Using ‘Food Ladders’ to create household and community resilience

A new report by Dr. Megan Blake highlights a novel, evidence-based approach for creating household and community resilience by building on the capacity to bring people together.

Food Ladders are community scale interventions aimed at building local level resilience in the face of food insecurity. The approach is intended to complement national level campaigns.

Specifically Food Ladders advocates for:

  • Mobilising the more than nutrient, calorie and commercial aspects of food, such as its capacity to bring people together to foster shared understanding and collaboration;
  • Creating safe and inclusive spaces for experimentation and interaction with food;
  • Using a positive language of empowerment around food;
  • Building place-specific levels of support that enable the recognition and enhancement of locally based skills and assets to create transformations in communities.

Food Ladders works with the specific characteristics of places to enable three levels of intervention. 

These are:

1. Catching. This first rung provides a starting point for those who are in crisis. Such interventions might include emergency food aid, mental health support, access to social services, etc.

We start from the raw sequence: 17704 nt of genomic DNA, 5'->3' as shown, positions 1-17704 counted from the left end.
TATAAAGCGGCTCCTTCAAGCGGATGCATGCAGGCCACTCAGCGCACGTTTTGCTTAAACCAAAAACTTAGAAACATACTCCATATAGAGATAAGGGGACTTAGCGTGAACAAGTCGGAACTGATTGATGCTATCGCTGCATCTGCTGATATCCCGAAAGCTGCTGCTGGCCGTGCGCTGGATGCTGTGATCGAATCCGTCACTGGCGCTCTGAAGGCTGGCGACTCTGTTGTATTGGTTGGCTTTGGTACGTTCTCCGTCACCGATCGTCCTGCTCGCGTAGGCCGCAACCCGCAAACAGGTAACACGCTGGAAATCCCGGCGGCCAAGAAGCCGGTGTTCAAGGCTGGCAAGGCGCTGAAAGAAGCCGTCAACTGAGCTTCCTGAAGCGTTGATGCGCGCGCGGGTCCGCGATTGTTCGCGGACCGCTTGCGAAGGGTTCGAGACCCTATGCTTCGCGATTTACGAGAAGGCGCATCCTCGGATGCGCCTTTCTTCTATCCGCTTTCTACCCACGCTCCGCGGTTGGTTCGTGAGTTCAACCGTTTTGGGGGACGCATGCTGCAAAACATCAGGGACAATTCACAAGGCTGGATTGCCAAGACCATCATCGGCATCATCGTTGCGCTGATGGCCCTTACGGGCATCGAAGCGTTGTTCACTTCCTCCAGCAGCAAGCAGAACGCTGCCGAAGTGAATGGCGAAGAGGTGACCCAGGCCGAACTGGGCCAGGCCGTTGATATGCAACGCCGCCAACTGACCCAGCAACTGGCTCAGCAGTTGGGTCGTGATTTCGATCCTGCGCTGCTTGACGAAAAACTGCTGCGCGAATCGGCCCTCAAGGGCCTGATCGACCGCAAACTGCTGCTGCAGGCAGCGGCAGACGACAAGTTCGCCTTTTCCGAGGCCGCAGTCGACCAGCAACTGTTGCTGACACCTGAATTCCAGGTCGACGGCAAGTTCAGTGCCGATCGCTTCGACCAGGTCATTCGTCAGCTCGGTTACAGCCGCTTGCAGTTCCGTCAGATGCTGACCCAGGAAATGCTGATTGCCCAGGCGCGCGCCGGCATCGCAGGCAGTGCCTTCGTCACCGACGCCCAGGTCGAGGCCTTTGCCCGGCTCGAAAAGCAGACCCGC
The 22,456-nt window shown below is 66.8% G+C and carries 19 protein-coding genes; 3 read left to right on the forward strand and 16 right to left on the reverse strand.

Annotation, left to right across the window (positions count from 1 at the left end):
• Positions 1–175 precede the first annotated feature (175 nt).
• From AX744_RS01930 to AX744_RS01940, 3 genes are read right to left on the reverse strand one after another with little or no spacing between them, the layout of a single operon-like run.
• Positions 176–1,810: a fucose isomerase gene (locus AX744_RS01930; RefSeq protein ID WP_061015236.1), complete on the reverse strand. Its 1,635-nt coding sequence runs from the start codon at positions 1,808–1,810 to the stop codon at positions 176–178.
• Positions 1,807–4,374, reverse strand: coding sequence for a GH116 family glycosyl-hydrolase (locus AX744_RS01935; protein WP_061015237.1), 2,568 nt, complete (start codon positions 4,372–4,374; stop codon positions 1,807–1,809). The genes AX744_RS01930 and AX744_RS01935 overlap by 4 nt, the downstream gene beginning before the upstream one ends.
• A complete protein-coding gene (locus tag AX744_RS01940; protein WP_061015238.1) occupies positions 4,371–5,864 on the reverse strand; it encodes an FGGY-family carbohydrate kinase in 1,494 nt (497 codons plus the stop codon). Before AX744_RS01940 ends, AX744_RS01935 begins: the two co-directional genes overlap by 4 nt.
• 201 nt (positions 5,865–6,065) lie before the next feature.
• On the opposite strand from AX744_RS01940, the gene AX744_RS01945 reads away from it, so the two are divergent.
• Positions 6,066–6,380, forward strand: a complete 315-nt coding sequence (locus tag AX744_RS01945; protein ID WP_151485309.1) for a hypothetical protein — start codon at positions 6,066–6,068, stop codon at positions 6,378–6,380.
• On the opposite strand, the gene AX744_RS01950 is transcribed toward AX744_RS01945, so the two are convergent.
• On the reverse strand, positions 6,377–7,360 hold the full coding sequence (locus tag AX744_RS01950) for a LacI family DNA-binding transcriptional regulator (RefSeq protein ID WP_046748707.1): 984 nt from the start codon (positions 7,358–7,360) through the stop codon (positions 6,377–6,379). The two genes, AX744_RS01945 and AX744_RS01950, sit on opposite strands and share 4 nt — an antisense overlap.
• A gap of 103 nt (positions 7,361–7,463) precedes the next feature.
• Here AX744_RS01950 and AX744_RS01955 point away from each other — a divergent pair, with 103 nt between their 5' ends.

2. Capacity building to enable change. This second rung supports those not currently in crisis, but who may be struggling to afford and/or access good food. Activities include shared cooking and eating activities, food pantries and children’s holiday clubs. This sort of intervention enables people and communities to be more adaptable by expanding what they can bring to the table to make change.

3. Self-organised community change. This third rung supports communities to realise goals through self-organised projects that capitalise on what is good in communities. Examples include developing a social enterprise based on community cooking knowledge that provides employment, cooperative food growing and food procurement that increases the local availability of good food.

Read the full report here.

If you would like to know more about Food Ladders please contact: Dr. Megan Blake, University of Sheffield, email: or Twitter: @GeoFoodieOrg

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